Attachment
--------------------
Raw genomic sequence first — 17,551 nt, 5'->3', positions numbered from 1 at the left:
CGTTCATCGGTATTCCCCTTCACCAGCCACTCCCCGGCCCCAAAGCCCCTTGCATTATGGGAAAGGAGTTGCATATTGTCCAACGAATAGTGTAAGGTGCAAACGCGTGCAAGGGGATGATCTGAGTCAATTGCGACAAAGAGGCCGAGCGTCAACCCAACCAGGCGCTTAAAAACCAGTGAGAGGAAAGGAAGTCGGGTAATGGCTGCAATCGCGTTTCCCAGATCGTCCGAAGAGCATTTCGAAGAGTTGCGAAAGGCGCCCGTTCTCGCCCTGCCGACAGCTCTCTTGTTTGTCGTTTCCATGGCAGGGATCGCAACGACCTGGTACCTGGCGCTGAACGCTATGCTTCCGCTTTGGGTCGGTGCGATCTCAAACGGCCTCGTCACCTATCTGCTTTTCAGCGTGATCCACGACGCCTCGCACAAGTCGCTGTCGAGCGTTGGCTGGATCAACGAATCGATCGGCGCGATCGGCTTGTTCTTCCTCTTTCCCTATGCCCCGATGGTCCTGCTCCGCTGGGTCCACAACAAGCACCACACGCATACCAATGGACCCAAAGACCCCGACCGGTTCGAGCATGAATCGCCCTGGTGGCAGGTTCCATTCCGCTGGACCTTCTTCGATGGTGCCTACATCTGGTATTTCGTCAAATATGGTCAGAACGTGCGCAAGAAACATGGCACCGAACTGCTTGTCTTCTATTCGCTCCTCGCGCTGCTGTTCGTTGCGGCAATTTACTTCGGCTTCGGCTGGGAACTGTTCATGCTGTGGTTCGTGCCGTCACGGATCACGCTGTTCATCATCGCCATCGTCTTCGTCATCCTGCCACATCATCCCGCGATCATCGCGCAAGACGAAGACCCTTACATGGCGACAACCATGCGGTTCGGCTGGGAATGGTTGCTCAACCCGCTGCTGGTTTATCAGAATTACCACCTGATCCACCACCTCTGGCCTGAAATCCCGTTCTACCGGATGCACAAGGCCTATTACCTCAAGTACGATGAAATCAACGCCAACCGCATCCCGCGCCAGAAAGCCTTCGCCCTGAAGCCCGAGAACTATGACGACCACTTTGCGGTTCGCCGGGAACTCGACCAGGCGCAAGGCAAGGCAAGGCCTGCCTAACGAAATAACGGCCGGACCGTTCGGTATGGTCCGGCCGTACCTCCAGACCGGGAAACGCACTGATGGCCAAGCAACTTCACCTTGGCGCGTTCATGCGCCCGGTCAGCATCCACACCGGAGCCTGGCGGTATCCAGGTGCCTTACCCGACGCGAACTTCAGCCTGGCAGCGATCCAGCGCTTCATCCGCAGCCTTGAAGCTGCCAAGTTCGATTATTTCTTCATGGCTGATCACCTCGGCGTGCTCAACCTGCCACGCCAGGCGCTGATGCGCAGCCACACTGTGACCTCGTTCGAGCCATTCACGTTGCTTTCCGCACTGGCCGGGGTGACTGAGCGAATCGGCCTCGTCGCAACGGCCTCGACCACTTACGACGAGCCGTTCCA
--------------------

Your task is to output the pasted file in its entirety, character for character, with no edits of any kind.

Raw genomic sequence first — 17,551 nt, 5'->3', positions numbered from 1 at the left:
CGTTCATCGGTATTCCCCTTCACCAGCCACTCCCCGGCCCCAAAGCCCCTTGCATTATGGGAAAGGAGTTGCATATTGTCCAACGAATAGTGTAAGGTGCAAACGCGTGCAAGGGGATGATCTGAGTCAATTGCGACAAAGAGGCCGAGCGTCAACCCAACCAGGCGCTTAAAAACCAGTGAGAGGAAAGGAAGTCGGGTAATGGCTGCAATCGCGTTTCCCAGATCGTCCGAAGAGCATTTCGAAGAGTTGCGAAAGGCGCCCGTTCTCGCCCTGCCGACAGCTCTCTTGTTTGTCGTTTCCATGGCAGGGATCGCAACGACCTGGTACCTGGCGCTGAACGCTATGCTTCCGCTTTGGGTCGGTGCGATCTCAAACGGCCTCGTCACCTATCTGCTTTTCAGCGTGATCCACGACGCCTCGCACAAGTCGCTGTCGAGCGTTGGCTGGATCAACGAATCGATCGGCGCGATCGGCTTGTTCTTCCTCTTTCCCTATGCCCCGATGGTCCTGCTCCGCTGGGTCCACAACAAGCACCACACGCATACCAATGGACCCAAAGACCCCGACCGGTTCGAGCATGAATCGCCCTGGTGGCAGGTTCCATTCCGCTGGACCTTCTTCGATGGTGCCTACATCTGGTATTTCGTCAAATATGGTCAGAACGTGCGCAAGAAACATGGCACCGAACTGCTTGTCTTCTATTCGCTCCTCGCGCTGCTGTTCGTTGCGGCAATTTACTTCGGCTTCGGCTGGGAACTGTTCATGCTGTGGTTCGTGCCGTCACGGATCACGCTGTTCATCATCGCCATCGTCTTCGTCATCCTGCCACATCATCCCGCGATCATCGCGCAAGACGAAGACCCTTACATGGCGACAACCATGCGGTTCGGCTGGGAATGGTTGCTCAACCCGCTGCTGGTTTATCAGAATTACCACCTGATCCACCACCTCTGGCCTGAAATCCCGTTCTACCGGATGCACAAGGCCTATTACCTCAAGTACGATGAAATCAACGCCAACCGCATCCCGCGCCAGAAAGCCTTCGCCCTGAAGCCCGAGAACTATGACGACCACTTTGCGGTTCGCCGGGAACTCGACCAGGCGCAAGGCAAGGCAAGGCCTGCCTAACGAAATAACGGCCGGACCGTTCGGTATGGTCCGGCCGTACCTCCAGACCGGGAAACGCACTGATGGCCAAGCAACTTCACCTTGGCGCGTTCATGCGCCCGGTCAGCATCCACACCGGAGCCTGGCGGTATCCAGGTGCCTTACCCGACGCGAACTTCAGCCTGGCAGCGATCCAGCGCTTCATCCGCAGCCTTGAAGCTGCCAAGTTCGATTATTTCTTCATGGCTGATCACCTCGGCGTGCTCAACCTGCCACGCCAGGCGCTGATGCGCAGCCACACTGTGACCTCGTTCGAGCCATTCACGTTGCTTTCCGCACTGGCCGGGGTGACTGAGCGAATCGGCCTCGTCGCAACGGCCTCGACCACTTACGACGAGCCGTTCCA